Traditionally soap is made by rendering down lard. But in this tight show, Soap, playing at the Brisbane Festival, there isn’t an ounce of fat to be seen.

The pace is fast and the bodies are lean. It’s a pretty frenetic work-out for our aural senses as well. One moment we’re listening to Sia and Goldfrapp, the next we’re plunged into a race through classical hits from Handel to Rimsky-Korsakov via Beethoven and Strauss.

Yet for all its invocation of the contemporary music scene, at its heart, this is a curiously old-fashioned show. Essentially, it is a circus set in a bathroom.

Contortionists, tumblers, jugglers, clowns and trapeze artists each take it, in turn, to show off their skills as they bounce off, around, in and out of five claw-footed bathtubs scattered on the stage. Presiding over this troupe is an operatic diva perched on high in a modernist bathtub from which she emerges like a goddess – Botticelli’s Venus as re-imagined by Caroma.

It is also a remarkably coy work. Certainly, plenty of flesh is on display, but it is always kept family-friendly. The men might pretend to strip, but you’re never in danger of seeing the full Monty.

This show knows the tensile strength of fabric. Towels and sheets are juggled and whirled through the air in a manner that seems to defy physics. There is no way that those white Y-fronts are coming off, no matter what extraordinary position their gymnastic wearers assume.

In one scene, two male gymnasts wrap themselves sinuously around each other, but any romanticism is undercut by the aggression of the scene. A brief peck on the cheek between two of the female performers is less an expression of Sapphic desire than a bit of exciting girl-on-girl action for the bloke who shares their tub.

It is the mechanics of the body rather than its emotional register that this show celebrates. And it is here that the bathroom setting comes into its own.

Bathrooms, especially in the Anglo-tradition, are intimate spaces where we are alone with our bodies; a place where we can subject our bodies to the most intense scrutiny. It can be an alienating experience, especially when we catch our reflection in an odd angle in the bathroom mirror.

Do our bodies really look like that? This show manages to capture much of this magic of the bathroom experience.

Never has the human body felt so unfamiliar to me as I watched these extraordinary specimens display muscles that I never knew existed or assume poses or attempt feats of strength that I would have declared impossible. I was even forced to reassess the theatrical power of my toes after an astonishing scene in which we watch two pairs of feet meet and fall in love. I’ve never felt such emotional attachment to a set of phalanges.

Certainly, the cast are more assured with their bodies than they are with words. The bathroom-themed lyrics written to accompany pieces of classical music fall flat. Renaming the Blue Danube the Blue Dantub just feels silly.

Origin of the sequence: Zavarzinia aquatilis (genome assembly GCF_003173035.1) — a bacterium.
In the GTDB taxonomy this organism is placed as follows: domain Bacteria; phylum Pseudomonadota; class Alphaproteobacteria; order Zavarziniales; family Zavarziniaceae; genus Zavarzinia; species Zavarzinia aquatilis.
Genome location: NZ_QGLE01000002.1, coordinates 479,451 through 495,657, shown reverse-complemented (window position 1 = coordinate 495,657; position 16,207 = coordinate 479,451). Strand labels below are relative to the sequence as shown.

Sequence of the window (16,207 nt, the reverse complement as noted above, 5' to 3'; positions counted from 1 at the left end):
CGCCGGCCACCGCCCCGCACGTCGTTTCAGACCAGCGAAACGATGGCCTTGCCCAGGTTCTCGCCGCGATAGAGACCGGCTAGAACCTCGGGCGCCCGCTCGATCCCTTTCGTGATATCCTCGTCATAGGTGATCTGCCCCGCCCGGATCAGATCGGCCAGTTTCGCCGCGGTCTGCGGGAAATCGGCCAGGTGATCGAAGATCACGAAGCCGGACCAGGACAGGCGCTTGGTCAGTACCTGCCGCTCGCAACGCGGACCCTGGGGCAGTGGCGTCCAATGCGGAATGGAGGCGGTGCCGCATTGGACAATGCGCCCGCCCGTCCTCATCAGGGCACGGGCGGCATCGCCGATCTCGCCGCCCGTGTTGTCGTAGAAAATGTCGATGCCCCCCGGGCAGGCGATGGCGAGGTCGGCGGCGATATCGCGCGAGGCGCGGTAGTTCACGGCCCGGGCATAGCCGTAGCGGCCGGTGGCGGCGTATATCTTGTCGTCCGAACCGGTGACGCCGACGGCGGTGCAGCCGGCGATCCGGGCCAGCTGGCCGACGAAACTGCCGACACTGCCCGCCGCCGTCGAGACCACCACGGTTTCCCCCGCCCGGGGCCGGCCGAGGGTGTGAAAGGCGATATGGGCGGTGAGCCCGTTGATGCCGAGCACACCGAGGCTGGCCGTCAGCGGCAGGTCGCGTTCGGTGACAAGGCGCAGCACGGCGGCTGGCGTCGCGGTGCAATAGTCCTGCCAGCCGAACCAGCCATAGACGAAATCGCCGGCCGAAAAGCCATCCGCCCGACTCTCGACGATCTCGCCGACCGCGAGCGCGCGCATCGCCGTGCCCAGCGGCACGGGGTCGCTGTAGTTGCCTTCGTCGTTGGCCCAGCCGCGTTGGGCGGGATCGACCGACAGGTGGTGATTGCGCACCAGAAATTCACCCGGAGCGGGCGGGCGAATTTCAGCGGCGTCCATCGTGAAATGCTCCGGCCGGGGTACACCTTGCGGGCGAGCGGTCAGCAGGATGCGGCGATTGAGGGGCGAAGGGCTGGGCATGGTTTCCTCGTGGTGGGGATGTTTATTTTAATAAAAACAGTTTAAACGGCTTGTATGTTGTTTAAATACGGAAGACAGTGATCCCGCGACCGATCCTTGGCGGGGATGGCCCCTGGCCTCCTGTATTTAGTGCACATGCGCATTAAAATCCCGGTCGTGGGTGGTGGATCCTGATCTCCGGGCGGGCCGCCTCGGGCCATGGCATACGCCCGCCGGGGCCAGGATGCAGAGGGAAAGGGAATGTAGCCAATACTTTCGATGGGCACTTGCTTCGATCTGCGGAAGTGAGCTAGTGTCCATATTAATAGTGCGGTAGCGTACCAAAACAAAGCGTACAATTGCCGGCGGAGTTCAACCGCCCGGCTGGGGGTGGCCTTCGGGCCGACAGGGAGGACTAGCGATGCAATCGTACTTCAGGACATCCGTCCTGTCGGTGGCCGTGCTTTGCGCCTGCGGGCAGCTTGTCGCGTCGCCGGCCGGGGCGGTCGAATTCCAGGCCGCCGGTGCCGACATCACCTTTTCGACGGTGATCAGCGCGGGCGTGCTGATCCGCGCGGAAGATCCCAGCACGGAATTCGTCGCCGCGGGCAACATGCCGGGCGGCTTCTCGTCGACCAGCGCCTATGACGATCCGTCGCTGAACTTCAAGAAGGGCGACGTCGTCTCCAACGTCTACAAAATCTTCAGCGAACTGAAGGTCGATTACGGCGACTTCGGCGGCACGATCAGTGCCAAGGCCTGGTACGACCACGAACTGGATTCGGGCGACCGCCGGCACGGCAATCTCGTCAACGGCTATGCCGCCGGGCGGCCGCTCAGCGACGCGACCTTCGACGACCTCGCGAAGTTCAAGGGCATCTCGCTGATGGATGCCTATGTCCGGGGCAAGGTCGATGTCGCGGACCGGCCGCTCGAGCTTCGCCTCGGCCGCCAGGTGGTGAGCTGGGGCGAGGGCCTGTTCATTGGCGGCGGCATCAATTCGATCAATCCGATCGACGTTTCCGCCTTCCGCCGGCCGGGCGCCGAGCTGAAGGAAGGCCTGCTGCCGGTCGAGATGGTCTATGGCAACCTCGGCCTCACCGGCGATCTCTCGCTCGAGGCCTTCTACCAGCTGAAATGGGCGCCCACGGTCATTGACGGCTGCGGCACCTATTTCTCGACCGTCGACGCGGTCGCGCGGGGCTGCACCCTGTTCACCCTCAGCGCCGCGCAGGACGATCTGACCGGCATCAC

What makes this failure odder is the rich potential in English for bathroom puns and allusions. Between “working up a lather”, “getting into hot water”, “going down the drain” or “throwing in the towel”, there is plenty of material for verbal spa-ing. Of course, as always, the trick with bathroom puns is not to faucet.

The best bits of the show happen when bodies meet water. The performers aren’t afraid to get wet, and they take similar liberties with theatregoers. In one wonderful opening sequence, they turn their water cannons onto the audience, which as Brisbane prepares for the arrival of the G20 seems, at least – dare I say it – precipitous.

Dance always aspires to the state of the fluid. From Busby Berkeley’s aquacade numbers for Esther Williams through to Gene Kelly’s Singin’ in the Rain sequence and even the “He’s a dream” scene in Flashdance, choreographers have known the power of the presence of water for overcoming the problems of too-too-solid flesh. The spray of droplets accentuates the lines of arms and legs. Buoyancy gives the illusion of lightness.

In the splash of water, we are reminded that dance is primal and elemental. The ancient philosopher Thales thought that the world was derived from water, rested on water, and was beautified by water. It is a crazy idea.

Yet, the power of Soap is that, for a brief moment in time, it seems a perfectly possible and sane position to hold.

This post originally appeared on The Conversation on September 15, 2014, and has been reposted with permission.

This post was written by the author in their personal capacity.The opinions expressed in this article are the author’s own and do not reflect the view of The Theatre Times, their staff or collaborators.

This post was written by Alastair Blanshard.

The views expressed here belong to the author and do not necessarily reflect our views and opinions.